Agreeing on a Problem vs. Agreeing on a Solution

agree-on-problem-vs-agree-on-solution4 methods of decision-making, their pros & cons and the overall implementation of resolution

If you’ve ever attempted to break up a board meeting around noon, you’ve experienced the subtle, yet staggering difference between agreeing on a problem and agreeing on a solution. All eight members around the table have agreed that they are hungry, but choosing a lunch destination becomes a separate ordeal. So, how can you streamline your decision-making process?

There are four types of decisions – each with its own advantages and disadvantages.

Minority (as few as one person decides) Quickest Low commitment from non-participants
Majority (more than half of the team decides) Quick Low commitment from “losers”
Unanimous (all agree on the decision) High commitment, fast implementation Can overlook the other options
Consensus (all commit to carry out decision) High creativity, high commitment Takes time, patience, and facilitation skills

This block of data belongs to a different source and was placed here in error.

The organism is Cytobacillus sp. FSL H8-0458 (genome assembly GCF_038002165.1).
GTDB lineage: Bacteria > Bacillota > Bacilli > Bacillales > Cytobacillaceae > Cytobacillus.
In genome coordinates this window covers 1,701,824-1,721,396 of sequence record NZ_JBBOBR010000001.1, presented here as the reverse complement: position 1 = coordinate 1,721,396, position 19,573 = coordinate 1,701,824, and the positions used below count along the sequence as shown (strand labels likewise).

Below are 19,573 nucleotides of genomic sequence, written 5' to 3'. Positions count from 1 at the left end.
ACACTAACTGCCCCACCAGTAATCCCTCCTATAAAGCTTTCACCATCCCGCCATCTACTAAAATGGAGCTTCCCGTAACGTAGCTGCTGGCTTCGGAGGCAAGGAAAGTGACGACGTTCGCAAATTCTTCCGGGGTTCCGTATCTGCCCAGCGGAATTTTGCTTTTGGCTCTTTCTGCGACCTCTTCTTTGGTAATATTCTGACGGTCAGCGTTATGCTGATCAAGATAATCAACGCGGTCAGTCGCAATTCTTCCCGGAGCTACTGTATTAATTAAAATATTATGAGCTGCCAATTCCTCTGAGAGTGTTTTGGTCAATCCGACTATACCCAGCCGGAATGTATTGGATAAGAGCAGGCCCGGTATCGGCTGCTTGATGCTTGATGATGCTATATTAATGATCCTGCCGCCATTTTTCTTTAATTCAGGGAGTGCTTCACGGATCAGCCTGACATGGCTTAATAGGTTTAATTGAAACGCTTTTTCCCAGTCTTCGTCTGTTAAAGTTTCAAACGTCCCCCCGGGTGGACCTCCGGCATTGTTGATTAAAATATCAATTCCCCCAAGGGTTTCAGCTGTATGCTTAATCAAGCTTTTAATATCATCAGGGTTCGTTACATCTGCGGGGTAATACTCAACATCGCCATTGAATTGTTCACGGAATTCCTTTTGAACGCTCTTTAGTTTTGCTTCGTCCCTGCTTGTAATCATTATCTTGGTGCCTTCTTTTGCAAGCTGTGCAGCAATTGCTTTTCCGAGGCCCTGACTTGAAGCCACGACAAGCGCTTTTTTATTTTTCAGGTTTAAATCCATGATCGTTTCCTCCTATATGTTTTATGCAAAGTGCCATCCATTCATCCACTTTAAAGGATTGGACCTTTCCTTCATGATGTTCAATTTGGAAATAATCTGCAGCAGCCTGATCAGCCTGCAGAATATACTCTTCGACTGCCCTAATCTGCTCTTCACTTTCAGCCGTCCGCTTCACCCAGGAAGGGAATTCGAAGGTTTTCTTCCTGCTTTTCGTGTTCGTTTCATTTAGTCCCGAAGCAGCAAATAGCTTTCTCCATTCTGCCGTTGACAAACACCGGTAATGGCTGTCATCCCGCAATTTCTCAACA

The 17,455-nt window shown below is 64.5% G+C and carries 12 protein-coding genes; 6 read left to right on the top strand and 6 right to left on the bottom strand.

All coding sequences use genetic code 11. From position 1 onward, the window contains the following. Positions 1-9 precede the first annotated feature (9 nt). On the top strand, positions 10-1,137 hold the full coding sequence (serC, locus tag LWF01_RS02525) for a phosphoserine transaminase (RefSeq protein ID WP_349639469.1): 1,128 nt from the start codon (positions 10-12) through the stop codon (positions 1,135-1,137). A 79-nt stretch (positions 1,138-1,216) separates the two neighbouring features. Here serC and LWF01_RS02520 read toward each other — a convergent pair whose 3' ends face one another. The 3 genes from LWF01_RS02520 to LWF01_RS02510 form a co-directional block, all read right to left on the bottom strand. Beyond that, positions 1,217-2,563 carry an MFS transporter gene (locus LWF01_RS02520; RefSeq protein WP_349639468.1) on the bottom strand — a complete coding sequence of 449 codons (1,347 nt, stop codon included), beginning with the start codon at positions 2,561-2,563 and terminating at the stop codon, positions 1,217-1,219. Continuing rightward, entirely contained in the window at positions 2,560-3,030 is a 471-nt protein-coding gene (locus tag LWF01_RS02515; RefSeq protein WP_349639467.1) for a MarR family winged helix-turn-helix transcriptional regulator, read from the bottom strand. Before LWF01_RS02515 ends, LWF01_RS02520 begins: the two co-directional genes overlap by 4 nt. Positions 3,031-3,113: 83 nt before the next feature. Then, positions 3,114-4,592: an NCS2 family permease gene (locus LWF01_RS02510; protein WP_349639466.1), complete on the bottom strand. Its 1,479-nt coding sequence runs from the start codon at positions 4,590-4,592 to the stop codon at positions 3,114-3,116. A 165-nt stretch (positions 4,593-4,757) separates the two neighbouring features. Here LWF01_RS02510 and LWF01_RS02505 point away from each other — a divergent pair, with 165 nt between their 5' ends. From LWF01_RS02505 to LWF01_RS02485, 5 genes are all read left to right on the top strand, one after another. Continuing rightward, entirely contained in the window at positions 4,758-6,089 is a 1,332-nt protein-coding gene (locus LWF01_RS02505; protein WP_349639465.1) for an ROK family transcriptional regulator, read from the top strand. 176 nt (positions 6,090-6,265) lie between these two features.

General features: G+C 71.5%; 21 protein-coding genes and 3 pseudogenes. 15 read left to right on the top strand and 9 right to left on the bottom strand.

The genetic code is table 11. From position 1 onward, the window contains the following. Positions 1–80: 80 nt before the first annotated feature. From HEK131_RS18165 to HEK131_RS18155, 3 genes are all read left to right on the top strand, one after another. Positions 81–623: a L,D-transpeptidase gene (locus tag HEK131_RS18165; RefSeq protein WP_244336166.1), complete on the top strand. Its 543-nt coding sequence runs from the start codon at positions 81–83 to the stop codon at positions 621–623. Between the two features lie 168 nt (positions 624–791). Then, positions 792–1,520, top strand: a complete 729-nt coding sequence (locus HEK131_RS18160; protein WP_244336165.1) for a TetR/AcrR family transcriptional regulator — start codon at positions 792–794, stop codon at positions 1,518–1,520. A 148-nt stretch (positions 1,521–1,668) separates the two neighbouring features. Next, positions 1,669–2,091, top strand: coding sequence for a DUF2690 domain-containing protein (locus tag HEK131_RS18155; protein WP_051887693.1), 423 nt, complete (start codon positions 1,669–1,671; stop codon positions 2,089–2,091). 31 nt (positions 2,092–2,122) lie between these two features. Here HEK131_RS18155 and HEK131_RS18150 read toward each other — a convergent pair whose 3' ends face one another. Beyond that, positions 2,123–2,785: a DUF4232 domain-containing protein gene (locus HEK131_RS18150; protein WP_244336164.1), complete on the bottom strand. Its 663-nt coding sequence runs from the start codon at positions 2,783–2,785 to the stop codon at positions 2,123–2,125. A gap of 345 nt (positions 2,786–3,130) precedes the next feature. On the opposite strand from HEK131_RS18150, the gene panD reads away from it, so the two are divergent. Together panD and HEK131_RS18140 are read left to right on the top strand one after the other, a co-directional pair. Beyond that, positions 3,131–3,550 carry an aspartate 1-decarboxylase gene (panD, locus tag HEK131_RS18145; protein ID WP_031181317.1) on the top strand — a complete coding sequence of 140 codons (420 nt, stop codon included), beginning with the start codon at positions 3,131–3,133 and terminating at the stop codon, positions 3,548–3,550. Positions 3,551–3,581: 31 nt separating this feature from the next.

As the person in charge, you are looking to implement a consensus decision-making process. Whether allocating funds in a business budget, voting on a new company policy or selecting a restaurant for office lunch, being a great leader not only requires you to ensure a decision is made, but that it is carried to fruition. Even if your employees do not share the consensus opinion, their dedication to being active parts of the solution and not the problem will guarantee the verdict is successfully put into practice. In order to reach consensus, encourage each member of the deciding body to enter into the decision-making process with these goals in mind.

  • I will be open to influence.
  • I will contribute, not defend.
  • I will actively listen to others’ views and find out the reasons for their positions.
  • I will not agree solely for the sake of agreement.
  • I will confront differences.

At the conclusion of the meeting, make certain each of your employees can answer these questions with a confident “yes.”

  • Have I honestly listened?
  • Have I been heard and understood?
  • Will I give up “the right to be right”?
  • Will I support the decision and say, “We decided…?”

-Adapted from the book “Leading teams:  Mastering the New Role” by Human Resource expert John Zenger & co.